Rise in nationalism might cause an even deadlier pandemic: Professor

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Rise in nationalism could lead to an even deadlier pandemic: Professor

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A client has their temperature level examined by a security personnel prior to getting in an Apple Inc. shop in San Francisco, California, U.S., on Thursday, June 18, 2020.

Michael Short | Bloomberg | Getty Images

If the coronavirus crisis causes more inward-looking federal government policies, protectionism and nationalism, humankind might deal with an “even bigger” and “more deadly” pandemic in the future, a policy specialist has actually cautioned.

Ian Goldin, teacher of Globalisation and Development at the University of Oxford, previous consultant to Nelson Mandela and ex-vice president of the World Bank, informed CNBC that the instructions that worldwide politics takes following the pandemic might have a significant unfavorable effect.

“If what comes out of this is more nationalism and protectionism, the result is going to be an even bigger pandemic in the future, which could be more deadly, climate change, more financial crises, cyber-attacks, more tension, Cold War 2.0, and that is extremely worrying,” Goldin stated.

“So we face a choice. Either the pandemic teaches us to be more globalized in politics, to stop the next pandemic, to cooperate, to restore global growth, or we get more national, in which case we’re in a downward spiral.”

Goldin has actually been forecasting a prevalent pandemic for numerous years, alerting in his 2014 book “The Butterfly Defect” and a 2018 BBC series that an illness break out was the most likely reason for the next worldwide recession.

But he informed CNBC that the Covid-19 pandemic and its financial results had actually been gotten worse by the adoption of nationalistic politics, and a failure of worldwide governance.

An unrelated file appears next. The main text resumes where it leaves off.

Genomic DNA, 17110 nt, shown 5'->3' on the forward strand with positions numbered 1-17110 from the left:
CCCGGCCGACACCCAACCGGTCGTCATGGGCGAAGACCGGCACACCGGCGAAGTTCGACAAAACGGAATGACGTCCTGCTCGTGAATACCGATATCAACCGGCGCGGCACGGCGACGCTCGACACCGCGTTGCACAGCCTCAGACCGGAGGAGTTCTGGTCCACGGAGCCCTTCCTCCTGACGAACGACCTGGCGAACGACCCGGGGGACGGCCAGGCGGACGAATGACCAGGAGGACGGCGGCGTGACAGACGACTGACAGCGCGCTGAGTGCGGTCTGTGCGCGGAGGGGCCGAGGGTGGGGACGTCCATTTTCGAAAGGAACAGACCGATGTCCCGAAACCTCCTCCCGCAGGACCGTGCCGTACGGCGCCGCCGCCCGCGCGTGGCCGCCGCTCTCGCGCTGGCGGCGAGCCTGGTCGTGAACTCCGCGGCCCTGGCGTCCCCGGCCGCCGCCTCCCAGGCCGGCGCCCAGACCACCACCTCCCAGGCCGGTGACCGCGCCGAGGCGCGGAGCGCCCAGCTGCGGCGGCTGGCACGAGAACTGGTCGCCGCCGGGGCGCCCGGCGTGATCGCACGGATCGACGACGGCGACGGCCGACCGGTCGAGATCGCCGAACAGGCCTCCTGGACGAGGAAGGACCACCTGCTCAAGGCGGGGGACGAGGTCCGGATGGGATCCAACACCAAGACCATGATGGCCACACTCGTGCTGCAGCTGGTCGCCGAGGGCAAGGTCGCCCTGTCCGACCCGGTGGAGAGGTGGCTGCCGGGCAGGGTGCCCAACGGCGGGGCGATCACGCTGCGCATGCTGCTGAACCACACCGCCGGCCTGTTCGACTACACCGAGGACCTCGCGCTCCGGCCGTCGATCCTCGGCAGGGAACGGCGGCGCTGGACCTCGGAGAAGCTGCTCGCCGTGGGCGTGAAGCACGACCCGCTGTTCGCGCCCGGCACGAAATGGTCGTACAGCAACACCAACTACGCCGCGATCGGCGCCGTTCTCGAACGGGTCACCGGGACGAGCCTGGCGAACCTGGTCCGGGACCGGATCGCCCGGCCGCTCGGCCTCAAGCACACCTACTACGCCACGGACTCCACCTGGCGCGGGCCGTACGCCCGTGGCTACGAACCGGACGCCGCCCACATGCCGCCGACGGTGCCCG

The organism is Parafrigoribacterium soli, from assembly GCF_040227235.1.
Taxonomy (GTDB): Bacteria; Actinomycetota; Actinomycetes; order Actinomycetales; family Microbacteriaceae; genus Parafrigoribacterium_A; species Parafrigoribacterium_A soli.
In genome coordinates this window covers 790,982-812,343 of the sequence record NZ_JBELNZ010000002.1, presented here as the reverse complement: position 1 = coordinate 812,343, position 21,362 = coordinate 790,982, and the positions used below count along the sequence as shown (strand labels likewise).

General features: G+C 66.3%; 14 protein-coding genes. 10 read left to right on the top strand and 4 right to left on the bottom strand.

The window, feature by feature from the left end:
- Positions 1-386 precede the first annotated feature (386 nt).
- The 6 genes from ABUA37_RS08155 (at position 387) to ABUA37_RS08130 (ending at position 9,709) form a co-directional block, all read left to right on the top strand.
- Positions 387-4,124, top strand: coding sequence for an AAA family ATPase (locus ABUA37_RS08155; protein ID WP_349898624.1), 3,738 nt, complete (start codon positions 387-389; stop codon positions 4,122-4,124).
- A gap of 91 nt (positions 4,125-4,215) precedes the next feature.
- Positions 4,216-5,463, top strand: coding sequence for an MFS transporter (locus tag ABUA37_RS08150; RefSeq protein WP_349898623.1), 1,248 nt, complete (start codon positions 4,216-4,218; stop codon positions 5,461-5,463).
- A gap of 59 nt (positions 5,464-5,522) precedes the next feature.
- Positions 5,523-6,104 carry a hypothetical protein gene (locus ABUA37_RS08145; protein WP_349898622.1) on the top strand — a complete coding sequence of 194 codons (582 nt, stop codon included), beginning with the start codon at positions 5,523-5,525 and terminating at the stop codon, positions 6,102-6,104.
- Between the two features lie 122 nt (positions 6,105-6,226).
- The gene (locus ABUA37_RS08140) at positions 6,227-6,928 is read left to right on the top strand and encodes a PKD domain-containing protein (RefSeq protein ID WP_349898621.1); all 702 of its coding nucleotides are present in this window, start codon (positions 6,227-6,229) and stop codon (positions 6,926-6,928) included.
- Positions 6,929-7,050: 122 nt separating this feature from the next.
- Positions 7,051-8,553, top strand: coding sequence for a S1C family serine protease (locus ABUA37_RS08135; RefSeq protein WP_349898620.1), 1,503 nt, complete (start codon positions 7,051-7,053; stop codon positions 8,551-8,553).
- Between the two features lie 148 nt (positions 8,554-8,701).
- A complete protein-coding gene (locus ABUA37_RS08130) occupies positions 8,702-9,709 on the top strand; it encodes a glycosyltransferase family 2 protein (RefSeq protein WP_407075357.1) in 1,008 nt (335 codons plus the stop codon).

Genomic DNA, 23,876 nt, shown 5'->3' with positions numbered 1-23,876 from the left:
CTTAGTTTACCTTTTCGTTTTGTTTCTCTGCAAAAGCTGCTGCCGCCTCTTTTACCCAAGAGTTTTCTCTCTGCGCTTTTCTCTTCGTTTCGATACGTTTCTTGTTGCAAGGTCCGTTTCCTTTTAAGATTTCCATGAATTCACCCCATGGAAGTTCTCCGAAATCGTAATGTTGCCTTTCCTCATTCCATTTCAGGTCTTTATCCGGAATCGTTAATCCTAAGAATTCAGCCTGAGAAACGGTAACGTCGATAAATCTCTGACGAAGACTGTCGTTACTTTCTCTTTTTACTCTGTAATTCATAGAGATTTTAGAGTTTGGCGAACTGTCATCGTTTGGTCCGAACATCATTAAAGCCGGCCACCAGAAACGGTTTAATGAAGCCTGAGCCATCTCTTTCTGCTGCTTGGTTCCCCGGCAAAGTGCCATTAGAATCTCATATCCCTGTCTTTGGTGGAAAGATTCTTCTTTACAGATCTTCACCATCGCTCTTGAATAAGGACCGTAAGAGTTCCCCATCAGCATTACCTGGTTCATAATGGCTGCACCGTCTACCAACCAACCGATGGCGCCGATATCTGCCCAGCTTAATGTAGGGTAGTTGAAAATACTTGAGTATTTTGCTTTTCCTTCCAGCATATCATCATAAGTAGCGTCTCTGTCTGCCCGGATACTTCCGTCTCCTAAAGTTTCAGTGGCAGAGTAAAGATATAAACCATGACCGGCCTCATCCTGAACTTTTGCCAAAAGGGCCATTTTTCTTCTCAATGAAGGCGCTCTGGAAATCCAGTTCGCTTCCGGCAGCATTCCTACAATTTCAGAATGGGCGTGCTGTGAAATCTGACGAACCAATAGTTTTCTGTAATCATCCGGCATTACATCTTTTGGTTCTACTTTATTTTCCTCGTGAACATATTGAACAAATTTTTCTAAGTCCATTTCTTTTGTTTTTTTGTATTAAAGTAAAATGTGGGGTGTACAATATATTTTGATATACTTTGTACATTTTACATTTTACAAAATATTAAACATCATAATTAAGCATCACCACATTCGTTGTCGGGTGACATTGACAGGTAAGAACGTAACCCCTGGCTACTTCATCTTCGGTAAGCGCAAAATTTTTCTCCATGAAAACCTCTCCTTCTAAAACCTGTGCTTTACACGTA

“I don’t blame the WHO (World Health Organization) — I think it’s done the best it can under the circumstances, but it has been under-resourced, it hasn’t been given the powers it requires. And the people to blame for that are the shareholders, the big governments of the world who fund and direct it,” he stated, talking to CNBC in a call.

“This is a failure to manage the system, particularly by the leading powers, and it’s really the U.S. turning its back on the world which has exacerbated it,” he stated. “So at the biggest level, this is a reflection of the failure to manage globalization.”

Moving forward, he included, the pandemic needs to teach the world that it requires higher cooperation in between nations — however he cautioned that this what not what was occurring.

“We’re seeing countries try to set up firewalls. Unfortunately, there’s no wall high enough to keep out a pandemic or climate change or any of the great risks,” Goldin stated. “But what the high walls do keep out is the ideas, the people, the technologies, the investments, the markets that we need to thrive.”

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